Astrocytes are the most abundant glial cells in the brain. They respond to external signals to modulate brain metabolism, neuronal activity, and behavior. The main research interest of our laboratory is to understand how these astrocyte-originated responses may affect the progression of several neurological disorders, including depression, and neurodegenerative diseases. The students are expected to assist on data acquisition and analysis from both cell and animal studies.
Professor M.Alicia Carrillo Sepulveda
Our laboratory is focused on understanding how obesity contributes to blood vessels damage which results in vascular complications, including hypertension. For that, we have studied how different fat/adipose tissue (brown fat, white fat, beige fat) surrounding arteries can affect vascular function We also study if sex-differences play a role in obesity-related hypertension. Our research uses preclinical mice model of obesity, in vivo study of arterial stiffness, arterial blood pressure, and metabolic parameters, ex vivo vascular reactivity studies, in vitro primary vascular cells cultures and molecular approaches.
Professor Satoru Kobayashi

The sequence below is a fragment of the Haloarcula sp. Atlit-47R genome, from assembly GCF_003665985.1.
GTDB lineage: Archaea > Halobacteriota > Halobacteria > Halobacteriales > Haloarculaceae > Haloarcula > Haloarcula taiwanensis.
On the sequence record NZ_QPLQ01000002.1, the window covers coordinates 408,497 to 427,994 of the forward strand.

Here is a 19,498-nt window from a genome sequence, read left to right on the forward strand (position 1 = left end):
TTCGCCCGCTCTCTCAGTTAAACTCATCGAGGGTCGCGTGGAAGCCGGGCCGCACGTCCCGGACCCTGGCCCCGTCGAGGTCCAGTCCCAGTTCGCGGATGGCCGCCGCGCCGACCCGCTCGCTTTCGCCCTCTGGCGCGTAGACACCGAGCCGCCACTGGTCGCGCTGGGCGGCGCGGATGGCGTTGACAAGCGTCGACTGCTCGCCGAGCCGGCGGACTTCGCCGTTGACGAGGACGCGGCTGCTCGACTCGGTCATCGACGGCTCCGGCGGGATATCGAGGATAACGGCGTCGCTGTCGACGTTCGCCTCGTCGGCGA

Our research mission is to save heart muscle cells (cardiomyocytes) from diabetic stress. Diabetes kills two out of three patients by causing heart disease. It’s not a sudden death. It is a slow death process. The fatal stress is creeping on your heart before you know it. Diabetes gradually turns up the heat, but, your heart muscle cells don’t know they’re dying. What we found is that too much sugar injures lysosomes. Lysosomes are the defense force in your heart cells. They are in charge of breaking down and removing damaged debris inside the cells for your health. High glucose, the sugar, is a moderate but still fatal stress to the cells. Our cell defense system is compromised and fails to respond to this sneaking stress. The project is to test some potential drugs if they can repair/protect the lysosomes so that they can stay functional to protect your heart muscle cells.